The University of California, Los Angeles (UCLA) and California State University, Los Angeles both announced the orders this week.
UCLA officials learned from the Los Angeles County Department of Public Health (LACDPH) on Monday that a student “had contracted the measles,” and had been on campus while contagious, the university said in a statement Wednesday.
Since then, UCLA has reached out to other potentially affected individuals, officials said.
“Most of those individuals have since been cleared, but we are still awaiting medical records from 119 students and eight faculty members to determine whether they are immune to the measles,” the statement said. “As a result, LACDPH has decided to quarantine those individuals until their immunity is determined.”
The quarantine is expected to last for roughly 24 to 48 hours “until their proof of immunity is established,” however some quarantines may last for up to a week, officials said.
Separately, California State University, Los Angeles issued an update Thursday about a “potential exposure” at the library between 11 a.m. and 3 p.m. on April 11.
As a result, health officials requested that “Cal State LA employees” who may have been exposed “to provide immunization records or be checked for immunity” and refrain from going to work.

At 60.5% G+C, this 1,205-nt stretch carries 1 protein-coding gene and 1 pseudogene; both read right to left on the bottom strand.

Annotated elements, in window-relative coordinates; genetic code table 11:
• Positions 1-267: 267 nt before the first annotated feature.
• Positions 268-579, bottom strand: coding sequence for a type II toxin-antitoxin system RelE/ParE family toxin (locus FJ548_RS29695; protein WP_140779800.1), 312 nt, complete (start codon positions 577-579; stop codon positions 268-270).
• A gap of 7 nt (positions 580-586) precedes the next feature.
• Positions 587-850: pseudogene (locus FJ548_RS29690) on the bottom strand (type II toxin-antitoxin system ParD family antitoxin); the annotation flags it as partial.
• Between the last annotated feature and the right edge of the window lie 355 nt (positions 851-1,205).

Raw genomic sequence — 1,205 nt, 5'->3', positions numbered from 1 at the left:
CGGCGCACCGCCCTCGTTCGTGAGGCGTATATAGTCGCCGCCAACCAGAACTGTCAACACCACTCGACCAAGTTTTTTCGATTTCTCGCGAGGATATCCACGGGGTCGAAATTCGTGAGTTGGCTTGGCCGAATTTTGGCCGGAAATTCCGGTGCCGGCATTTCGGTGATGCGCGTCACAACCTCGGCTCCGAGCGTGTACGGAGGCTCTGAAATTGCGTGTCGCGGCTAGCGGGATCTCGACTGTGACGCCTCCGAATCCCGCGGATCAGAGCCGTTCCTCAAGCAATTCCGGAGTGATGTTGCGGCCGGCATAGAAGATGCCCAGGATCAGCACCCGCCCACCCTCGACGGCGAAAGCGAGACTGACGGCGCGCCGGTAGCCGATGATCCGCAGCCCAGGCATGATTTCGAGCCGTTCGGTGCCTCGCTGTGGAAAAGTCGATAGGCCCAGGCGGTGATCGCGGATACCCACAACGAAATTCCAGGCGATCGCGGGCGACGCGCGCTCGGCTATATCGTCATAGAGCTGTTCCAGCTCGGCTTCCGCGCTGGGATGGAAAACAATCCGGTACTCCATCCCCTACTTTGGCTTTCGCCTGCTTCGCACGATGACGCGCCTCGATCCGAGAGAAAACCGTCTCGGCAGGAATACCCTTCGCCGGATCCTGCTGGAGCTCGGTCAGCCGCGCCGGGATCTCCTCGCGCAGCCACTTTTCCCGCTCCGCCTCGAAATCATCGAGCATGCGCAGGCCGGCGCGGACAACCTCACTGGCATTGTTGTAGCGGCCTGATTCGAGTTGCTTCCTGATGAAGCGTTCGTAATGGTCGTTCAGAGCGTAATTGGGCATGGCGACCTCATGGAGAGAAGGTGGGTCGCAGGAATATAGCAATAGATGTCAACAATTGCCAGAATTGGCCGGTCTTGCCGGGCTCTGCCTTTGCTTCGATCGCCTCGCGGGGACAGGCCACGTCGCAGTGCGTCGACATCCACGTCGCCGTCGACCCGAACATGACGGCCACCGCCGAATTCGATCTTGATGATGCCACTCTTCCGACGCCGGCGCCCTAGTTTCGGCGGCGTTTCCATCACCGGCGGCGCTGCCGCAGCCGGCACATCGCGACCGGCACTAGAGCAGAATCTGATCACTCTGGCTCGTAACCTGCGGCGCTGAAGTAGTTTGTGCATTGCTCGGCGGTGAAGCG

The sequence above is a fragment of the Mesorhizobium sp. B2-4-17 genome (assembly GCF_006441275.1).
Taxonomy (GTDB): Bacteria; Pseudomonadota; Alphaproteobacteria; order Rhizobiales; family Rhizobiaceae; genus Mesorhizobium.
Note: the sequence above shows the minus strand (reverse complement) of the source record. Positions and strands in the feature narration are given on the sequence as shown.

“These employees, including student workers, have been sent home under quarantine orders and told to stay home and avoid contact with others as much as possible,” the update said.
Seventy-one students and 127 staff members are quarantined at California State University, Los Angeles, school officials said, according to The Associated Press.
The quarantine orders come as a small outbreak of measles hit Los Angeles County with at least five confirmed cases linked to overseas travel. The state recorded 38 measles cases as of Thursday, versus 11 around the same time last year, Dr. Karen Smith, director of the California Department of Public Health, told the Associated Press.
Measles in the United States has reportedly climbed to its highest level in 25 years, closing in on 700 cases this year in a resurgence largely attributed to misinformation that is turning parents against vaccines. Roughly three-quarters of this year's illnesses in the U.S. have been in New York state.
The vaccine, which became available in the 1960s, is considered safe and highly effective, and because of it, measles was declared all but eliminated in the U.S. in 2000.
The Associated Press contributed to this report.